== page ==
Most Common Electric Bike Questions
We receive a lot of questions about e-bikes. While we welcome them, the team thought it would be a great idea to write down the most frequently asked questions.
If there is a question below that has not been answered, please give us a call at 844-My-Bike1 (844-692-4531) and we will be happy to assist you.
What is an electric bike?
Think of an electric bike as a conventional bicycle that also had a battery, motor, and mode of acceleration.
What does the W (Watts), V (Volts) and Ah (Amp Hours) mean and why do they matter?
One analogy to understand is to compare with a car:
Volts: would be horsepower affecting speed and acceleration- higher volts increase acceleration helpful for reaching higher speeds. Typical Volts are 24,36 and 48. My Extreme Bikes are all 48V.
Amp hour: Gas tank affecting the range of each full charge. Standard is 10amp hours. The larger the amp hours the longer you can ride. Ours models are 10 and 14 ah.
Watts- the engine size affecting the power output- the higher the watts the higher the power of engine, ideal for heavy loads and climbing hills. Watts typically start at 250 and up to 1000. My Extreme Bikes are 500 or 675 (sustained)based on model.
What is the top speed of an electric bike?
Typically, electric bikes travel upwards of 20 miles per hour, but some can go faster based on wattage and conditions such as terrain and weight of rider.
How long can an electric bike travel?
An electric bike's distance is ultimately dependent on their battery capacity. We typically say to expect an average of 25 - 40 miles on a bike.
How do I charge my battery?
You can charge your My Extreme Bike battery on or off the bike. Your battery will have a charging port, often closed off with a cap to help prevent debris and dust from getting into the port. Charging the battery is as simple as charging a phone. Flip open the cap, insert the charger, and plug the charger into the wall.
How long does it take for a battery to charge?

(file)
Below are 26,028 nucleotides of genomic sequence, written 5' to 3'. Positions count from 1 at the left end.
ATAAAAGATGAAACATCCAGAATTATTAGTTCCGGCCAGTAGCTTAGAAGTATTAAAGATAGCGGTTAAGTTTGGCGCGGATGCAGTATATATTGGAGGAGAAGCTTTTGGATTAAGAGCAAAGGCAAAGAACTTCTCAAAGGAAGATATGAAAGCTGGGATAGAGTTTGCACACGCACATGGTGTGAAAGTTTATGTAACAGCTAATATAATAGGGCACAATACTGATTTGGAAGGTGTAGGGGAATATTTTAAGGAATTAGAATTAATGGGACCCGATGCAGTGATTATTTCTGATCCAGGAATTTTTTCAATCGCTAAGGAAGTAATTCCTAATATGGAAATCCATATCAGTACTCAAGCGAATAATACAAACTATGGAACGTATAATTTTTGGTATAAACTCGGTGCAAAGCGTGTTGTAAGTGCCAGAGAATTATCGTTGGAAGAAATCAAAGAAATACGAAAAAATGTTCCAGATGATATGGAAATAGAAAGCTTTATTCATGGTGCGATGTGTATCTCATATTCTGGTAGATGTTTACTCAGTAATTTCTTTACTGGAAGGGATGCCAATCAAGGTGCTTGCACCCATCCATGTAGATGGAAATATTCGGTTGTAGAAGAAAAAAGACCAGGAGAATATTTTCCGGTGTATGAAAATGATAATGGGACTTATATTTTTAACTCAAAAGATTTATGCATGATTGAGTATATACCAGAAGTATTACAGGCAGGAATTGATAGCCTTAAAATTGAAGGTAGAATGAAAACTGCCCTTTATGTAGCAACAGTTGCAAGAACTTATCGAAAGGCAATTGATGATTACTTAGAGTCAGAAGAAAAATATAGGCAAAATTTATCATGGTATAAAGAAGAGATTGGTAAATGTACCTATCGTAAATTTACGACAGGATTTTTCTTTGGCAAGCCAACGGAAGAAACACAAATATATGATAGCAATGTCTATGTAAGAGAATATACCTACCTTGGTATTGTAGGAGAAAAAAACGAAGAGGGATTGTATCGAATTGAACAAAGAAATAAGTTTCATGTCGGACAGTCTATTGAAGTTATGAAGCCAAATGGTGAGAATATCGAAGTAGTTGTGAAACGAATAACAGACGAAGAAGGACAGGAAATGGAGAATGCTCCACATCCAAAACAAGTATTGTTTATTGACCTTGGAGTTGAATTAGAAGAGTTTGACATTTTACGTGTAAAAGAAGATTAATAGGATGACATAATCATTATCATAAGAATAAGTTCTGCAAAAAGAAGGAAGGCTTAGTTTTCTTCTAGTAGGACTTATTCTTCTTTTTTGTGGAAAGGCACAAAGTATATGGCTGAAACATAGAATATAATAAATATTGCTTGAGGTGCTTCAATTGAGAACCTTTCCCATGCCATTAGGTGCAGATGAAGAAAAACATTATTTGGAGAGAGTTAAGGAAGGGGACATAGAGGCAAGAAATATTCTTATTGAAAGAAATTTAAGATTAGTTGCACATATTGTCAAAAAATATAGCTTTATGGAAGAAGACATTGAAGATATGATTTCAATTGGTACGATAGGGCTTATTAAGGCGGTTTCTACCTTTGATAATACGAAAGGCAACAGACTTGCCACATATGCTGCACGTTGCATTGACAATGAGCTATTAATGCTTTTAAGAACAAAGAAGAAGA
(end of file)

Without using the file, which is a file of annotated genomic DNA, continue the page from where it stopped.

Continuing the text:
Charging your electric bike battery depends on its capacity, but a good estimate is 4 - 6 hours from an empty battery to full.
Can I ride an e-bike as a regular bike - without the electric power?
Yes. And it is easy to switch back and forth. For example, you might want to use the power only when you are going up hills by using the throttle on the handlebar.
Do I have to pedal?
It depends on the bike. Some e-bikes allow you to operate by simply turning the throttle without pedaling like all models of My Extreme Bike. Even for e-bikes that have a throttle, you'll need to pedal when going up long, steep hills, although you won't have to pedal hard. Pedaling is more fun, extends the range of your battery, extends the life of your motor, and extends your own life too.
How many charges can I get out of a battery?
If you usually use your e-bike in pedal-assist mode, combining both pedal power and electric power, you can expect to go 10,000-30,000 miles before replacing your battery. That is a lot of miles on a bicycle.
How much electricity does it take to charge a battery?
Depending on the capacity of the battery it will cost you about 5-8 cents for a charge that will last you 20-80+ miles.
What is the difference between Class 1, Class 2 and Class 3 electric bikes?
This system of classifying electric bikes is being adopted by several states as a means of regulating electric bikes. The classifications are as follows:
· Class 1 - is a bicycle equipped with a motor that provides assistance only when the rider is pedaling (thus no throttle), and that ceases to provide assistance when the bicycle reaches the speed of 20 miles per hour.
· Class 2 - is a bicycle equipped with a throttle that can propel the bike up to a maximum of 20mph with the rider pedaling and may also have the ability to achieve up to 20mph with the rider assisting, without the use of a throttle. All My Extreme Bikes are Class 2.
· Class 3 - also known as a "speed pedal-assisted electric bicycle," is a bicycle equipped with a motor that provides assistance only when the rider is pedaling, and that ceases to provide assistance when the bicycle reaches the speed of 28 miles per hour.
Do I need a license or other requirements?
Typically, would not need a license based on Watt size if 750 or less (and some states are higher). To view your state licensing, age, helmet and other requirements please visit www.peopleforbikes.org/electric-bikes/state-laws